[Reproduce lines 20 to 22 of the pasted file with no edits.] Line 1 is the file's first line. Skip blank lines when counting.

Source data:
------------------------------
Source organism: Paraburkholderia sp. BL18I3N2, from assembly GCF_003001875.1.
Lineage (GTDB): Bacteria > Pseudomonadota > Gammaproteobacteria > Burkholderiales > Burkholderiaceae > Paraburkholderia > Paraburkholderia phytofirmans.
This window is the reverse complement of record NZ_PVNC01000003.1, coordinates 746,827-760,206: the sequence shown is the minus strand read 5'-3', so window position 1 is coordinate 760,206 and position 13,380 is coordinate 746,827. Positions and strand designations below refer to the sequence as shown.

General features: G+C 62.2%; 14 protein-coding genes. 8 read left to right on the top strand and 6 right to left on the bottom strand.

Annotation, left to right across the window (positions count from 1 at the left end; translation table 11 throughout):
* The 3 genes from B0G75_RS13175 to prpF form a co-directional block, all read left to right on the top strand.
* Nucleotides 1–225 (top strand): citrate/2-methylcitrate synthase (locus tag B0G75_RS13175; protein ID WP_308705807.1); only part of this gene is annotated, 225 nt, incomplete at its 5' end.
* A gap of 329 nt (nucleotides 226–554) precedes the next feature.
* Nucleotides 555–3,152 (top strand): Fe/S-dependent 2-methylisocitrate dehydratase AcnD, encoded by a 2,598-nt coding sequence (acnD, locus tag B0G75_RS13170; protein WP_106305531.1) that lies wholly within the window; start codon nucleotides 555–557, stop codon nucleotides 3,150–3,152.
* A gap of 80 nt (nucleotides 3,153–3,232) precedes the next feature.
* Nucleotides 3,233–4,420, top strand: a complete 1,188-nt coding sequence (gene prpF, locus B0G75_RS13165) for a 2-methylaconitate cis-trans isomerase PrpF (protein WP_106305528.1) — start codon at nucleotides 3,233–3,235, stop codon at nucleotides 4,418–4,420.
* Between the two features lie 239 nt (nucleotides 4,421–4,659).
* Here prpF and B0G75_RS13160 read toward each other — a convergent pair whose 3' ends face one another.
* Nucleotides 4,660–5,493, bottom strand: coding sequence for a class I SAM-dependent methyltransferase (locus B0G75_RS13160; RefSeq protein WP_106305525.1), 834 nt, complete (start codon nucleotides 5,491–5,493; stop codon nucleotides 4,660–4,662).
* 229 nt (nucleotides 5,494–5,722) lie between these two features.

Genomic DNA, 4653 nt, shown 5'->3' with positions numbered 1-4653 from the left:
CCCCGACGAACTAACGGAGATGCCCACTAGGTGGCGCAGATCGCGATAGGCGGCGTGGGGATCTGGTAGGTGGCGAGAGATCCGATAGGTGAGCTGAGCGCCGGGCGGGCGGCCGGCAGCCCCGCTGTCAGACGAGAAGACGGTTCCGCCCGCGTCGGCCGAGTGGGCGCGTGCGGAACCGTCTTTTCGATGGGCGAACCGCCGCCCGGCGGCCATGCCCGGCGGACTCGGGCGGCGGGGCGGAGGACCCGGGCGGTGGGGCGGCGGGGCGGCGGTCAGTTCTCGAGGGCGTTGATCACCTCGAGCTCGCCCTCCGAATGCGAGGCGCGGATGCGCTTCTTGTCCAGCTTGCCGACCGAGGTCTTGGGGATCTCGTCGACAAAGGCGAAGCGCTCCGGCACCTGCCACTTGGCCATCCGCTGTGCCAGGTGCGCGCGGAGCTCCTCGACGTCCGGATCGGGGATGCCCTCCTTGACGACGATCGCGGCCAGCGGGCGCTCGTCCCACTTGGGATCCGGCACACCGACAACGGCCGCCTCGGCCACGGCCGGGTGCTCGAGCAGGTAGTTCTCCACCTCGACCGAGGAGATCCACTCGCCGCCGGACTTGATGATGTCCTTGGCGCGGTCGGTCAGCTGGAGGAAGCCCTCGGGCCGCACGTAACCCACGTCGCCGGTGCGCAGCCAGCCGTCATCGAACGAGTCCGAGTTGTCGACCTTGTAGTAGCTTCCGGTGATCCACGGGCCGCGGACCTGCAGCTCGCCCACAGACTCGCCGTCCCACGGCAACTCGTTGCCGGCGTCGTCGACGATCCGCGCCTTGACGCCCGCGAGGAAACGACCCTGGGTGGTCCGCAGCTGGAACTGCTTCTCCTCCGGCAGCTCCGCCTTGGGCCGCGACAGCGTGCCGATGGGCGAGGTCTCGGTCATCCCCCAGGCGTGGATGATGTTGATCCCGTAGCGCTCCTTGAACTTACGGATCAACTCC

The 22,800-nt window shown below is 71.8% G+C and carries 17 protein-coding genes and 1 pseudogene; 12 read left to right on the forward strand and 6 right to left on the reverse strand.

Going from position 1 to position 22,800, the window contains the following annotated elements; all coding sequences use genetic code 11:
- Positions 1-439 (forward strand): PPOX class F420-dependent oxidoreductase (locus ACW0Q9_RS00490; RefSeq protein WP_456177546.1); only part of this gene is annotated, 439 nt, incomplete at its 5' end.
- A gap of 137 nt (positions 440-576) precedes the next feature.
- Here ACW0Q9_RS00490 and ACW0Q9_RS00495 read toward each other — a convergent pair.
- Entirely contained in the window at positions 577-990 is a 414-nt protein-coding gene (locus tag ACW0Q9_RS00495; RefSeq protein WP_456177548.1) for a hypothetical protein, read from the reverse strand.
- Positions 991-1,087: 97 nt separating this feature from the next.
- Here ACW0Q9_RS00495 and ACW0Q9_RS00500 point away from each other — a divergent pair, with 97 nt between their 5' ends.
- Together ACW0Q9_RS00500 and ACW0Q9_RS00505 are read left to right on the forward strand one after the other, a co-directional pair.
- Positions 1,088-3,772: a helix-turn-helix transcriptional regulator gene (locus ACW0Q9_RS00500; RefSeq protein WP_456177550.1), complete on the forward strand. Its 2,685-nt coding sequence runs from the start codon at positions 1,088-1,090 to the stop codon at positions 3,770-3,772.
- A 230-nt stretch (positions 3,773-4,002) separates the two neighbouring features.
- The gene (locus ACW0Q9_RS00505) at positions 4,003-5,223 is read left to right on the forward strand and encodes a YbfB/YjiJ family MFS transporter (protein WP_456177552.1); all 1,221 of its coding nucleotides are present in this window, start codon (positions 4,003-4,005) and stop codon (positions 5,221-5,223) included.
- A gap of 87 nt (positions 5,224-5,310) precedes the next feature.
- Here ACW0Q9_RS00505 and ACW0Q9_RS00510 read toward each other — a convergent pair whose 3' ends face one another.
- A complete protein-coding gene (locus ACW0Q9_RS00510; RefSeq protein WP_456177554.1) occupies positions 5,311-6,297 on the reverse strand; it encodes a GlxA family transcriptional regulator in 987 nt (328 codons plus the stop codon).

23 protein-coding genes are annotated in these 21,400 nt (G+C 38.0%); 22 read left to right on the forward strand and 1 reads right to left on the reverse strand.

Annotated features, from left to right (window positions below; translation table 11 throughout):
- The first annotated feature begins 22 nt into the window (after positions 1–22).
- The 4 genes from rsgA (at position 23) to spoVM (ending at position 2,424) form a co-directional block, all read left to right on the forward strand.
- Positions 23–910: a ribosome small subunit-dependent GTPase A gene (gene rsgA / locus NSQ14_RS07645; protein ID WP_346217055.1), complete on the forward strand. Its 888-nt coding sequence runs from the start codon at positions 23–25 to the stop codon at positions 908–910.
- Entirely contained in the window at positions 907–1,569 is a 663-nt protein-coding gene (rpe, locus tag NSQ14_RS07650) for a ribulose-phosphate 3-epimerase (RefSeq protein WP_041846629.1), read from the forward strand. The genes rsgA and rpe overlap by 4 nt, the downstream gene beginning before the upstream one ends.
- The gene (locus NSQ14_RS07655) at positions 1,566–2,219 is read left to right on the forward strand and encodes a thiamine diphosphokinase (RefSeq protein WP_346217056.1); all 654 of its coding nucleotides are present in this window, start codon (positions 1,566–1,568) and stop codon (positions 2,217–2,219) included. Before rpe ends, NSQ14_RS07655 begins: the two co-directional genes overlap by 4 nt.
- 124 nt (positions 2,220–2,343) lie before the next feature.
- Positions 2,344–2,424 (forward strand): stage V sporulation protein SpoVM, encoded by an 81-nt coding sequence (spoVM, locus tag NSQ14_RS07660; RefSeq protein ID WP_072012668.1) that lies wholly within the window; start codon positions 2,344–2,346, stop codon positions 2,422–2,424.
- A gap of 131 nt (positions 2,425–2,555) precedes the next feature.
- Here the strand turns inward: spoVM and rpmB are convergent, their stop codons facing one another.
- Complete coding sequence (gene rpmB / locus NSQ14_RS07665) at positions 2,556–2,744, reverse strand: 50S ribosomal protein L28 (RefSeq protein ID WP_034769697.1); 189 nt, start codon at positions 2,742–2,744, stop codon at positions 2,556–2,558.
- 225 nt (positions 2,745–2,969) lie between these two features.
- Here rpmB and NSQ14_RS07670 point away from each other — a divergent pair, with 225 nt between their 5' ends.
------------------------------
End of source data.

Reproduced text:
- Positions 1-439 (forward strand): PPOX class F420-dependent oxidoreductase (locus ACW0Q9_RS00490; RefSeq protein WP_456177546.1); only part of this gene is annotated, 439 nt, incomplete at its 5' end.
- A gap of 137 nt (positions 440-576) precedes the next feature.
- Here ACW0Q9_RS00490 and ACW0Q9_RS00495 read toward each other — a convergent pair.